The E-ELT will be the first telescope that entirely depends for routine operations on adaptive optics (AO). In parallel to the telescope Phase B design study, initial instrument Phase A conceptual studies were conducted in 2007-2010. Given the complexity of the telescope and instruments designs, it was also realized that huge parameter spaces had to be explored before educated design choices could be made. To assess the impact of any particular design trade-off directly from the scientific analysis of the expected observations, end-to-end instrument simulation tools that mimic realistic data were required.

During the ESO E-ELT Design Reference Mission, we developed such an end-to-end simulation pipeline in IDL, which produces fake data in FITS format that mimic the results of real observations. The main steps can be summarized as follows. First, the astrophysical target is modeled as a high-resolution data cube. The two spatial dimensions model the target light distribution at the spatial resolution of the telescope (~λ/2D, where D is the telescope diameter), while the third dimension models how this distribution varies as a function of wavelength. This high-resolution data cube can be constructed from observations of local galaxies or from results of numerical simulations. The second step consists in convolving each spectral and spatial pixel of the high-resolution data cube with a PSF that is representative of the optical path through the atmosphere and the telescope. This PSF, which can include the effect of an AO system if relevant, is simulated using dedicated pipelines. During the third step, the spatial and spectral sampling of the data cube is reduced to match that of the simulated instrument. Specific areas can be extracted depending on the exact observing mode (IFU, slits, or single aperture spectroscopy). Finally, realistic sky background as well as photon and detector noises are added. A full description of the IDL simulation code can be found elsewhere.

During the E-ELT instruments phase A, this simulation code was coupled to a web interface, which allows any member of an instrument science team to conduct simulations and to provide inputs for the project office to make good design trade-offs. Basic web interfaces, called WEBSIM, were developed and intensively used during the EAGLE and OPTIMOS-EVE Phase A studies. Similar tools were developed by other instrument consortia, such as HSIM for E-ELT/HARMONI. In the frame of the COMPASS “COMputing Platform for Adaptive optics SystemS” (COMPASS) project , A new web interface called WEBSIM-COMPASS was developed, which now includes a systematic convolution of the spectra by a LSF (defined by a simple Gaussian with FWHM sampled by a number of pixels that is specified by the user, see below), inclusion of the new Paranal advanced sky model (including airglow continuum, emission lines of upper atmosphere, molecular emission of lower atmosphere, and an updated higher resolution absorption curve). The user can also include the effect of Differential Atmospheric Refraction (DAR) in all observing modes.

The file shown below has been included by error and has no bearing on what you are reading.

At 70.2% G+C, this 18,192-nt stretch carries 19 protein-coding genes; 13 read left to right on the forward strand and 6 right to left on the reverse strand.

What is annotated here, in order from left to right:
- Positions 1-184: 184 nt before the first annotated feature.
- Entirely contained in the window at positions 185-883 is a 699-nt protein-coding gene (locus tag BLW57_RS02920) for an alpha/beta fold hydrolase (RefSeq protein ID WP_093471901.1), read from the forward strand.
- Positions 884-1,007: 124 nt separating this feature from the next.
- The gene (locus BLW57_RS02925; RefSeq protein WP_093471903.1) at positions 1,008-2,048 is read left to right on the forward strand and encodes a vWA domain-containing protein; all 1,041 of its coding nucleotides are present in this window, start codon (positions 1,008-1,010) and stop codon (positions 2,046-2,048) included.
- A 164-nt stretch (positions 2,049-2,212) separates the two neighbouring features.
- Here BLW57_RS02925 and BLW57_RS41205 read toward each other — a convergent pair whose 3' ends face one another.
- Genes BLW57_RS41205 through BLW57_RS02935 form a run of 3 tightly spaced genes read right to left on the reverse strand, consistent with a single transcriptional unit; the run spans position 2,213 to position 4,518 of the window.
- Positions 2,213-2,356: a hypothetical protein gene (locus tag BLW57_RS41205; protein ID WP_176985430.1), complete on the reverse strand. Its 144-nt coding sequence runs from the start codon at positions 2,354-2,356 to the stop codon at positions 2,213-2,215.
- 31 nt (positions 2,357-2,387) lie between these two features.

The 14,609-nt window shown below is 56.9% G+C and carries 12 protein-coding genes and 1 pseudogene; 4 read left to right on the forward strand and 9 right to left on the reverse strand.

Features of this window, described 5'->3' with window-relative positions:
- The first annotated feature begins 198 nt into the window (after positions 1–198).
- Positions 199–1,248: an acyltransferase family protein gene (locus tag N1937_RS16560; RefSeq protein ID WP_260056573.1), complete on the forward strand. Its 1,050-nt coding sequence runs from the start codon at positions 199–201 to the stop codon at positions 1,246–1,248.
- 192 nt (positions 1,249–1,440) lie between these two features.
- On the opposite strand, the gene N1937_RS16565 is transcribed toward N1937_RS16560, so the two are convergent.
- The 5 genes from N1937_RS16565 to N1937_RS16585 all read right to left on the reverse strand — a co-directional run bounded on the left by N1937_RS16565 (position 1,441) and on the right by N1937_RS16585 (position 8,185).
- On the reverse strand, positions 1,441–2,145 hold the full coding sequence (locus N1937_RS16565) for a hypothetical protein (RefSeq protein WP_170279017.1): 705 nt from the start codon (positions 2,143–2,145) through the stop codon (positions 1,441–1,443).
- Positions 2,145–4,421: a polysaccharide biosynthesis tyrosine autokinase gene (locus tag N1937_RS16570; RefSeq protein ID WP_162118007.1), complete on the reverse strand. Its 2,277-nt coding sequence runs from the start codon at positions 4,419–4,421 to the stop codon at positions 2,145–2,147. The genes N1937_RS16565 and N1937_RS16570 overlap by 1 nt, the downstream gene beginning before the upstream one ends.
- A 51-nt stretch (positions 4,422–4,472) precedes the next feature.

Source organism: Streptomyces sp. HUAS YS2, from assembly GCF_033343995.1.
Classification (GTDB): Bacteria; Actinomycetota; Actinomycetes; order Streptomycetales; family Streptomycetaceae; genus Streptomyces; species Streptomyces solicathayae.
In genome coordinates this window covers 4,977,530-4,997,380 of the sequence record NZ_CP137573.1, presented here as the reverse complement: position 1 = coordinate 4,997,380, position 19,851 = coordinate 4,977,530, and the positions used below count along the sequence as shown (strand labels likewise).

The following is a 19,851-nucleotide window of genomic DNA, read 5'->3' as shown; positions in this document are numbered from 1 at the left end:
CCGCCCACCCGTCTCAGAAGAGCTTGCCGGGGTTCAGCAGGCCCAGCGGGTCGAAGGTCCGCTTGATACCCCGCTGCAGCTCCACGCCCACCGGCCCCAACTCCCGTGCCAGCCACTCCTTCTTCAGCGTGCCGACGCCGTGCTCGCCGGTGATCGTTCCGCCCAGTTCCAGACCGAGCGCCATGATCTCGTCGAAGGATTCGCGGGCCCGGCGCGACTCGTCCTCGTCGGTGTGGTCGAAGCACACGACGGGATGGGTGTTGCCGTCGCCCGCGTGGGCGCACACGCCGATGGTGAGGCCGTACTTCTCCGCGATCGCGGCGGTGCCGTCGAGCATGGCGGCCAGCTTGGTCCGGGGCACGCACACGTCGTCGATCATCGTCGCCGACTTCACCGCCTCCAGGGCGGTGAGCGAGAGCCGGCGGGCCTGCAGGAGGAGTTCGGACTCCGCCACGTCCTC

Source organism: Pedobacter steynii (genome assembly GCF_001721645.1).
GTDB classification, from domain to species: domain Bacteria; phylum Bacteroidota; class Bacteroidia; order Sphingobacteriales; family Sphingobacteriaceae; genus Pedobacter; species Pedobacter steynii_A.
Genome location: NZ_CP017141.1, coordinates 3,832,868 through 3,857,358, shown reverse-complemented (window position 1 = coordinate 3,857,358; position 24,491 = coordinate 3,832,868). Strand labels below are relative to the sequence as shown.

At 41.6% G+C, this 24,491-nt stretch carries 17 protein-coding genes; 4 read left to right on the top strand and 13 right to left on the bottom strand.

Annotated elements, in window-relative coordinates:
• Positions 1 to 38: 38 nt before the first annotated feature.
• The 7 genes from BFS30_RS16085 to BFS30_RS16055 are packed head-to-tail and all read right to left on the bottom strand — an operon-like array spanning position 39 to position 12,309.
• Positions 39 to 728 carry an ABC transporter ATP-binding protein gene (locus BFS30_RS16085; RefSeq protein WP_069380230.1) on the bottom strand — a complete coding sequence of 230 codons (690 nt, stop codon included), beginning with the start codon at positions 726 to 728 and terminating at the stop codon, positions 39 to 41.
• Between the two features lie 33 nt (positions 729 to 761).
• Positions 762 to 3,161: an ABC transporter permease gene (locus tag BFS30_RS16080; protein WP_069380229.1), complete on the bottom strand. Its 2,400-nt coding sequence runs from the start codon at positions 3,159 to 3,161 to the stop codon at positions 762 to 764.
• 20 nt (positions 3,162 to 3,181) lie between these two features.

references :

  • Cuby, J.G., Morris, S., Parr-Burman, P., et al., “EAGLE: an MOAO fed multi-IFU working in the NIR on the E-ELT”, Proc. SPIE 7439, 0 (2009)
  • Puech, M., Rosati, P., Toft, S., et al., “Specifying an MOAO-fed integral field spectrograph for the E-ELT”, Proc. SPIE 7014, 65 (2008)
  • Puech, M., Flores, H., Lehnert, M., et al., “Coupling MOAO with integral field spectroscopy: specifications for the VLT and the E-ELT”, MNRAS 390, 1089 (2008)
  • Puech, M., Rosati, P., Toft, S., et al., “Simulating the physics and mass assembly of distant galaxies out to z ~ 6 with the E-ELT”, MNRAS 402, 903 (2010)
  • Gratadour, D., et al., “Status update and long term development plan for the COMPASS simulation platform”, Proc. SPIE 9909, in press (2016)
  • Navarro, R., Chemla, F., Bonifacio, P., et al., “Project overview of OPTIMOS-EVE: the fibre-fed multi-object spectrograph for the E-ELT”, Proc. SPIE 7735, 2 (2010)
  • Puech, M., Yang, Y.B., Flores, H., “Web-based scientific simulation tools for E-ELT instruments”, Proc. SPIE 7735, 5 (2010)
  • Zieleniewski, S., Thatte, N., Kendrew, S., et al., “HSIM: a simulation pipeline for the HARMONI integral field spectrograph on the European ELT”, MNRAS 453, 3754 (2015)
  • Noll, S., Kausch, W., Barden, M., et al., “An atmospheric radiation model for Cerro Paranal. I. The optical spectral range”, A&A 543, 92 (2012)
  • Puech, M.; Yang, Y.; Jégouzo, I., et al., "WEBSIM-COMPASS: a new generation scientific instrument simulator for the E-ELT", Proc. SPIE, 9908,9 (2016)

Who are we? Infos on the MOSAIC consortium.

CONSORTIUM

Scientific goals and milestones: why MOSAIC?

SCIENCE

How do we get there? All the technology behind MOSAIC.

INSTRUMENT

What performance can we expect from MOSAIC?

PERFORMANCE

How will MOSAIC fit in the instrumental landscape?

Synergy